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Developing Programming and Development (learning strand), specifically:

  • Understand the concept of Sprites and how they can used as game objects.
  • Understand and use variables to change to keep track of the X and Y coordinates of a sprite.
  • Understand the process of painting the screen with image(s) known as Bit Blitting or Blit.
  • Understand that Event Handlers can be used to perform an action detected by an Event Listener.


Design It

  • Now that we've learnt some cool coding techniques, we can try and bring them all together to create a nice target shooting game like this:

Learn It

  • Pythagoras invented his theorem in ancient Greek times so we could make video games.
  • You may remember this from your maths classes:


  • Given the lengths of a and b we are able to calculate the length of c using the equation above.

Download It

Code It

  • First we'll need some graphics for our game. At the very least, we'll need to load a player and target image.
  • Save the two images below into your pyGame folder on your H: drive.
  • To keep things neat, make a sub-folder in your pyGame folder and call it img. Put both images in there. NOTE: If you don't place them into the sub-folder, the code examples used in this lesson won't work.

bird1.png crossHair.png

  • We'll start off by establishing the target's starting X and Y position on the screen. Add these lines just before your game loop, around line 18:
gameState = "running"  # controls which state the games is in
player1Image = pygame.image.load("img/crossHair.png")
targetImage = pygame.image.load("img/bird1.png")
targetX = 100
targetY = 100
  • It should look like this:


  • Using the ideas used in lesson 3 mouse events, we'll have the target graphic follow the mouse cursor around the screen. Add the following lines into your game loop, around line 30.
  • NOTE: This code must be indented in order to work:
mousePos = pygame.mouse.get_pos()
player1X = pygame.mouse.get_pos()[0] - 50
player1Y = pygame.mouse.get_pos()[1] - 50

target = screen.blit(targetImage, (targetX, targetY))
player1 = screen.blit(player1Image, (player1X, player1Y))


Learn It

  • In our game, we'll need to know when the player has 'hit' the target bird.
  • We'll draw an imaginary circle around the bird's X, Y coordinates and say that when the player clicks the mouse, if the mouse is inside the circle, they've hit the target.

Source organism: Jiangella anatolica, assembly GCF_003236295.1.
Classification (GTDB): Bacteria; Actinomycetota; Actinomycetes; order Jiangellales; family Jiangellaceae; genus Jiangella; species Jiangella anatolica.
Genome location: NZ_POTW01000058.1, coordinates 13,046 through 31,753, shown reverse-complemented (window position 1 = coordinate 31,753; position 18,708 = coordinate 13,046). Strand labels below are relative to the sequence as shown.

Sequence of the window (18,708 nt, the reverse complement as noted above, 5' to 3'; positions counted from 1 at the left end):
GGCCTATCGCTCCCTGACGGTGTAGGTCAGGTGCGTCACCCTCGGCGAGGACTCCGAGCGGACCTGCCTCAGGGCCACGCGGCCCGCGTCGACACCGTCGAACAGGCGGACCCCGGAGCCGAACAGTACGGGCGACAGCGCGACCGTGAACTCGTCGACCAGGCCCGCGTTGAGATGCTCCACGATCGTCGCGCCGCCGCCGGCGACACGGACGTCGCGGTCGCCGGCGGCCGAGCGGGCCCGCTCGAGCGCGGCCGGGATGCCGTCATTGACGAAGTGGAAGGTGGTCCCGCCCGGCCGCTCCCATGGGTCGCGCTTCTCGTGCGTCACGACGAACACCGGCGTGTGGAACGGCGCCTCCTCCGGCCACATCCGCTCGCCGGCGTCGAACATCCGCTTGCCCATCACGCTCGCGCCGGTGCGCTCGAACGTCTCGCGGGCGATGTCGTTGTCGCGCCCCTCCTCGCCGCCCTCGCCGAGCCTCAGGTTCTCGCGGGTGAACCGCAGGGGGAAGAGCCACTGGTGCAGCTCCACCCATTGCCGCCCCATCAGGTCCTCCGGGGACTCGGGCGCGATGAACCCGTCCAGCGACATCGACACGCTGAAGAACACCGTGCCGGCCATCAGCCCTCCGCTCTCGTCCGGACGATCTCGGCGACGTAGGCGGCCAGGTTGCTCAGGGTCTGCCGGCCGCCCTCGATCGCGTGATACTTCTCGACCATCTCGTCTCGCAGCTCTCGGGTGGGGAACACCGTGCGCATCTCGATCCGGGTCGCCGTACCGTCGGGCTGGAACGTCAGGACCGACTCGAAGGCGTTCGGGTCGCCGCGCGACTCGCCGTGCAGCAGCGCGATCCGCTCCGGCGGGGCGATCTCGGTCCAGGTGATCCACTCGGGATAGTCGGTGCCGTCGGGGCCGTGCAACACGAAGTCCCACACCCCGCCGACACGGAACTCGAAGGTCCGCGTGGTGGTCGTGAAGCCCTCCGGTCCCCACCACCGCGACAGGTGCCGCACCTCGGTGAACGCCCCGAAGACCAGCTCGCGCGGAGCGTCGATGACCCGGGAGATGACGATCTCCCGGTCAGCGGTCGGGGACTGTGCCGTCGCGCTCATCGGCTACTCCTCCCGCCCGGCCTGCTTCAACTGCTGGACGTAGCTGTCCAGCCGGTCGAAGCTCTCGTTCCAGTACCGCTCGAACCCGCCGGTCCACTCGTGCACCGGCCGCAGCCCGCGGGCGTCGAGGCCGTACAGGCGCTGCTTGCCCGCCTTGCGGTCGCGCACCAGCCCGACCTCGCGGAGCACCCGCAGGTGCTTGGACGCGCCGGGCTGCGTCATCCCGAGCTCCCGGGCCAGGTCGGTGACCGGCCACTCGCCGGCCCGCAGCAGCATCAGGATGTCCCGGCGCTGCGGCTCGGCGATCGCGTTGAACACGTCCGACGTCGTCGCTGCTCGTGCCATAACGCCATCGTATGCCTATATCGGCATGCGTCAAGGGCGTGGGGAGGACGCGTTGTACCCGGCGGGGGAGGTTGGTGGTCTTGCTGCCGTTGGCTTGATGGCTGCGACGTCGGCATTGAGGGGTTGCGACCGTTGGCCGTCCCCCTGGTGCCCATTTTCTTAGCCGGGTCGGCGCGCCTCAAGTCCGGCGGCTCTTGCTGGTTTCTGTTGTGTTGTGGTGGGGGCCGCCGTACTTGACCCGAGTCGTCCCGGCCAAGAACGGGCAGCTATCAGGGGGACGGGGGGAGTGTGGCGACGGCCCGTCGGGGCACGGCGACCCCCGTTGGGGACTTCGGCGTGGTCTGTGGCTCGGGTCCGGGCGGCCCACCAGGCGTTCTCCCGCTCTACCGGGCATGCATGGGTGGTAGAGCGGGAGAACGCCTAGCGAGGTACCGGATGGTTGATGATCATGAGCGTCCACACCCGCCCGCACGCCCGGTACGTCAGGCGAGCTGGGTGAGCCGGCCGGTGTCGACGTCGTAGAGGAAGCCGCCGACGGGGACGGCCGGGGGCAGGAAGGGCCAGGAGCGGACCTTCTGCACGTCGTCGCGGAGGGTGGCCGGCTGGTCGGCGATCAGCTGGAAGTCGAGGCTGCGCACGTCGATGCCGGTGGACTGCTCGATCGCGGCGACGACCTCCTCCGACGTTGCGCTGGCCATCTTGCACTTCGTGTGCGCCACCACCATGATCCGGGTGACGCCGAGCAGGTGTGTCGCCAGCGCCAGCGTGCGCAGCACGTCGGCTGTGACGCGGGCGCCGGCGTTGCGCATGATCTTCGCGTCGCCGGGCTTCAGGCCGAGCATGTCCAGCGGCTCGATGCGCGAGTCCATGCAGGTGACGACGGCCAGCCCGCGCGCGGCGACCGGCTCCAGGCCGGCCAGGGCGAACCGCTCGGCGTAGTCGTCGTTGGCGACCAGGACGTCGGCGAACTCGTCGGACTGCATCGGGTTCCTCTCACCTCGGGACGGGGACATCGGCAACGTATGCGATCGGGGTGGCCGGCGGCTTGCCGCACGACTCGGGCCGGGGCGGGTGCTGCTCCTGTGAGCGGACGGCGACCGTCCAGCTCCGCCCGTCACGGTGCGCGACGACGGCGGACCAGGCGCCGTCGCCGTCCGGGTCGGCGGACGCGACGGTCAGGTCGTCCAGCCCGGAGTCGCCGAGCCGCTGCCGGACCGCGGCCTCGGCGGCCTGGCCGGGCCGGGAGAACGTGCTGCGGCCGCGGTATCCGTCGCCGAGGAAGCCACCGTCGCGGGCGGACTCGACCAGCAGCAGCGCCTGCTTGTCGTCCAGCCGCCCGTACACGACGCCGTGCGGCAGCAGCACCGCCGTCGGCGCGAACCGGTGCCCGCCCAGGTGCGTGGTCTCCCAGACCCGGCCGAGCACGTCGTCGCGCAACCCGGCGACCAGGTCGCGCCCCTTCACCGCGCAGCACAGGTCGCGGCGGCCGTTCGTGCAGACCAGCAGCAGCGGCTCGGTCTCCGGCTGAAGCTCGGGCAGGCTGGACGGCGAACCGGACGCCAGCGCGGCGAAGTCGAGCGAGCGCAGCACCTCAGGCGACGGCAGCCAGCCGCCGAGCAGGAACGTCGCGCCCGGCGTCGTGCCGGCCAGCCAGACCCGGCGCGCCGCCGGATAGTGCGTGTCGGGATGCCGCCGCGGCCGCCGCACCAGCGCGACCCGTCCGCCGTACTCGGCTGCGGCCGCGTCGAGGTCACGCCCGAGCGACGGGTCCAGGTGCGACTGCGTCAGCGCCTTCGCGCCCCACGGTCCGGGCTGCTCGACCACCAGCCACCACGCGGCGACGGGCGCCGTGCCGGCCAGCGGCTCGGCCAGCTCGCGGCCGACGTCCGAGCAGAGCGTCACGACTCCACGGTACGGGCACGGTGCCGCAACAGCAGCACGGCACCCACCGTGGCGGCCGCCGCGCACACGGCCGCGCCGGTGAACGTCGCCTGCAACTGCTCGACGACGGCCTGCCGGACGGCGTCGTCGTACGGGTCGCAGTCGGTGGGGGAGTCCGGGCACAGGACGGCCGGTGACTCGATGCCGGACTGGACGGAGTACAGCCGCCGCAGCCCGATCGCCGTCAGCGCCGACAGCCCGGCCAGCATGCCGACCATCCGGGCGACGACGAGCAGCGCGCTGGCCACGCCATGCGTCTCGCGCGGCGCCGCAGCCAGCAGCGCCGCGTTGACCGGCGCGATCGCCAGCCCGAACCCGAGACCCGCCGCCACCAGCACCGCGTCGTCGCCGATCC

• We could also use the idea of how close the player is to the middle to decide their accuracy.
  • You've almost certianly covered Pythagoras' theorem in maths, but how does it help us solve this problem?


  • Look at the diagram above for a moment. We can use the variables we already have to establish the X and Y distance from the bird to the target, then apply Pythagoras to see how far away it is.

Code It

  • In order to keep the game loop as tidy as possible we will create a function to calculate c.
  • The function will need to use the math module's square root method. This isn't built into Python by default, so some extra code in the form of the math module must be imported.
  • Add the following lines to the top of your program, around line 4:
import math

def pythag(pX, pY, tX, tY):
    a = pX - tX
    b = pY - tY
    c = math.sqrt(a ** 2 + b ** 2)
    print (c)


  • Finally, we must call the function and send it the player's and target's X and Y positions to perform the calculation with. Add this code inside the game loop, near line 44.
  • NOTE: This code must also be indented in order to work:
pythag(player1X, player1Y, targetX, targetY)


  • Now test your code. Look at the bottom of the pyGame shell window. What is this telling you?
  • If you're struggling with the concepts, this video tutorial will help with this lesson:

Badge It

  • Silver: Add comments explaining your code, then upload it for marking.
  • Gold: Use the function from the 'Text me' lesson to display how accurate the player was.
  • Platinum: Use Pygame.draw.line to draw the 3 sides of the triangle, like in the screenshot below.